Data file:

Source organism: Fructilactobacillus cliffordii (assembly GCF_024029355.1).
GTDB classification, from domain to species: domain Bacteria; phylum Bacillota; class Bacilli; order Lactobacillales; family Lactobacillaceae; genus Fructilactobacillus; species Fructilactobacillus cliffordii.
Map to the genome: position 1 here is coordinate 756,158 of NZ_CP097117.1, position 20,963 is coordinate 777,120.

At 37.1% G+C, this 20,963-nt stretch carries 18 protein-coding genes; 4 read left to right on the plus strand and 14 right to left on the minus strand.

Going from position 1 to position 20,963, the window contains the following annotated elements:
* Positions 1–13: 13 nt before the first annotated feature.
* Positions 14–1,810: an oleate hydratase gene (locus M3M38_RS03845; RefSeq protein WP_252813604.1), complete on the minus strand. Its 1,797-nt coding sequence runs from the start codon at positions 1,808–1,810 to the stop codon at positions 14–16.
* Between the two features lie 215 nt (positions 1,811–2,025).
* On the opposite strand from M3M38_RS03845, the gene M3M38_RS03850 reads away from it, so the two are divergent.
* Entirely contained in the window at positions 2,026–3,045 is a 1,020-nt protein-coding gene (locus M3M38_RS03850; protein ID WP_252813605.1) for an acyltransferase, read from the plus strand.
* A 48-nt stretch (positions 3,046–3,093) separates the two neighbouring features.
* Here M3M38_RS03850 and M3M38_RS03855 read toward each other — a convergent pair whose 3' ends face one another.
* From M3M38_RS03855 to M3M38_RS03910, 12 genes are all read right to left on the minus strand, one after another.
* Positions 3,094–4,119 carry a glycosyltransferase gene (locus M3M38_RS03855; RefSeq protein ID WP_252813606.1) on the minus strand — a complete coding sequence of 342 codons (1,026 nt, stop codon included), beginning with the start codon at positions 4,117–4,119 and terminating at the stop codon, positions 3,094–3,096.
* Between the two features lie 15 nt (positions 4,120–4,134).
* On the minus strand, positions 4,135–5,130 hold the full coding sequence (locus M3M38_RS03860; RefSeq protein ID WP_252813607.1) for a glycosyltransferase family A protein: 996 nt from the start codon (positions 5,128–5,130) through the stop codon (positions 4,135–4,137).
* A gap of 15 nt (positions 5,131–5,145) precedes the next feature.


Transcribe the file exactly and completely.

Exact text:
Source organism: Fructilactobacillus cliffordii (assembly GCF_024029355.1).
GTDB classification, from domain to species: domain Bacteria; phylum Bacillota; class Bacilli; order Lactobacillales; family Lactobacillaceae; genus Fructilactobacillus; species Fructilactobacillus cliffordii.
Map to the genome: position 1 here is coordinate 756,158 of NZ_CP097117.1, position 20,963 is coordinate 777,120.

At 37.1% G+C, this 20,963-nt stretch carries 18 protein-coding genes; 4 read left to right on the plus strand and 14 right to left on the minus strand.

Going from position 1 to position 20,963, the window contains the following annotated elements:
* Positions 1–13: 13 nt before the first annotated feature.
* Positions 14–1,810: an oleate hydratase gene (locus M3M38_RS03845; RefSeq protein WP_252813604.1), complete on the minus strand. Its 1,797-nt coding sequence runs from the start codon at positions 1,808–1,810 to the stop codon at positions 14–16.
* Between the two features lie 215 nt (positions 1,811–2,025).
* On the opposite strand from M3M38_RS03845, the gene M3M38_RS03850 reads away from it, so the two are divergent.
* Entirely contained in the window at positions 2,026–3,045 is a 1,020-nt protein-coding gene (locus M3M38_RS03850; protein ID WP_252813605.1) for an acyltransferase, read from the plus strand.
* A 48-nt stretch (positions 3,046–3,093) separates the two neighbouring features.
* Here M3M38_RS03850 and M3M38_RS03855 read toward each other — a convergent pair whose 3' ends face one another.
* From M3M38_RS03855 to M3M38_RS03910, 12 genes are all read right to left on the minus strand, one after another.
* Positions 3,094–4,119 carry a glycosyltransferase gene (locus M3M38_RS03855; RefSeq protein ID WP_252813606.1) on the minus strand — a complete coding sequence of 342 codons (1,026 nt, stop codon included), beginning with the start codon at positions 4,117–4,119 and terminating at the stop codon, positions 3,094–3,096.
* Between the two features lie 15 nt (positions 4,120–4,134).
* On the minus strand, positions 4,135–5,130 hold the full coding sequence (locus M3M38_RS03860; RefSeq protein ID WP_252813607.1) for a glycosyltransferase family A protein: 996 nt from the start codon (positions 5,128–5,130) through the stop codon (positions 4,135–4,137).
* A gap of 15 nt (positions 5,131–5,145) precedes the next feature.